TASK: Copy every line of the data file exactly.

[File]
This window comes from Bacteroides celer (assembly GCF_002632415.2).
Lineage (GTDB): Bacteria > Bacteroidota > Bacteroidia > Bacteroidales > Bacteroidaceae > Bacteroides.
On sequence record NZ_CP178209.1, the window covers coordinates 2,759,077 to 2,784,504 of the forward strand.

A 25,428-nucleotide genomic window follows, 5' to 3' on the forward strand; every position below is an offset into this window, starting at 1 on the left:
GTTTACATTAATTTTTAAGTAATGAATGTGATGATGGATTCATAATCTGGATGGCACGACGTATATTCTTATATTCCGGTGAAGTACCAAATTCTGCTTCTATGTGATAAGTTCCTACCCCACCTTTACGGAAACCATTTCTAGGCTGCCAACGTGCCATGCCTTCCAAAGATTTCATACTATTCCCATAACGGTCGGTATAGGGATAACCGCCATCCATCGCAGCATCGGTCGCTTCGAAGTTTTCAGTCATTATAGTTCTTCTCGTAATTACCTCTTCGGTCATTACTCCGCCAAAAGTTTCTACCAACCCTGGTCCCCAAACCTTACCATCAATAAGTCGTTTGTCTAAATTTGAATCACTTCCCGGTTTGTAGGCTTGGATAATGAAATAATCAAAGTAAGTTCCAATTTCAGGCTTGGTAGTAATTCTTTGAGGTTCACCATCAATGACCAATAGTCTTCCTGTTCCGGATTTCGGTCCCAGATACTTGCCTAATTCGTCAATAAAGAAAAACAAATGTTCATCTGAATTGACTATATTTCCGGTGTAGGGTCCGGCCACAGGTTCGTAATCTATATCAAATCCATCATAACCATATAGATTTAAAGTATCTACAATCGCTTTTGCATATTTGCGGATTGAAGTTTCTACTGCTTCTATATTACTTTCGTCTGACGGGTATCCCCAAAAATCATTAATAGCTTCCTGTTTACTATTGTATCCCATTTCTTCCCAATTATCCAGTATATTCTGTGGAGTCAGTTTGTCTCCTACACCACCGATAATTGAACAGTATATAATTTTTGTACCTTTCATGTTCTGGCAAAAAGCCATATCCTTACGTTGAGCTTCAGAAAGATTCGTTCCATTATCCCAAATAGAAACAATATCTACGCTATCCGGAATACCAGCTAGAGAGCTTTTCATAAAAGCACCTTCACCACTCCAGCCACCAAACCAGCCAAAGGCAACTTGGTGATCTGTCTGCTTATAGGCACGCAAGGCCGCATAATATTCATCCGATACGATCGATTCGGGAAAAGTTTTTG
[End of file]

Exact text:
This window comes from Bacteroides celer (assembly GCF_002632415.2).
Lineage (GTDB): Bacteria > Bacteroidota > Bacteroidia > Bacteroidales > Bacteroidaceae > Bacteroides.
On sequence record NZ_CP178209.1, the window covers coordinates 2,759,077 to 2,784,504 of the forward strand.

A 25,428-nucleotide genomic window follows, 5' to 3' on the forward strand; every position below is an offset into this window, starting at 1 on the left:
GTTTACATTAATTTTTAAGTAATGAATGTGATGATGGATTCATAATCTGGATGGCACGACGTATATTCTTATATTCCGGTGAAGTACCAAATTCTGCTTCTATGTGATAAGTTCCTACCCCACCTTTACGGAAACCATTTCTAGGCTGCCAACGTGCCATGCCTTCCAAAGATTTCATACTATTCCCATAACGGTCGGTATAGGGATAACCGCCATCCATCGCAGCATCGGTCGCTTCGAAGTTTTCAGTCATTATAGTTCTTCTCGTAATTACCTCTTCGGTCATTACTCCGCCAAAAGTTTCTACCAACCCTGGTCCCCAAACCTTACCATCAATAAGTCGTTTGTCTAAATTTGAATCACTTCCCGGTTTGTAGGCTTGGATAATGAAATAATCAAAGTAAGTTCCAATTTCAGGCTTGGTAGTAATTCTTTGAGGTTCACCATCAATGACCAATAGTCTTCCTGTTCCGGATTTCGGTCCCAGATACTTGCCTAATTCGTCAATAAAGAAAAACAAATGTTCATCTGAATTGACTATATTTCCGGTGTAGGGTCCGGCCACAGGTTCGTAATCTATATCAAATCCATCATAACCATATAGATTTAAAGTATCTACAATCGCTTTTGCATATTTGCGGATTGAAGTTTCTACTGCTTCTATATTACTTTCGTCTGACGGGTATCCCCAAAAATCATTAATAGCTTCCTGTTTACTATTGTATCCCATTTCTTCCCAATTATCCAGTATATTCTGTGGAGTCAGTTTGTCTCCTACACCACCGATAATTGAACAGTATATAATTTTTGTACCTTTCATGTTCTGGCAAAAAGCCATATCCTTACGTTGAGCTTCAGAAAGATTCGTTCCATTATCCCAAATAGAAACAATATCTACGCTATCCGGAATACCAGCTAGAGAGCTTTTCATAAAAGCACCTTCACCACTCCAGCCACCAAACCAGCCAAAGGCAACTTGGTGATCTGTCTGCTTATAGGCACGCAAGGCCGCATAATATTCATCCGATACGATCGATTCGGGAAAAGTTTTTG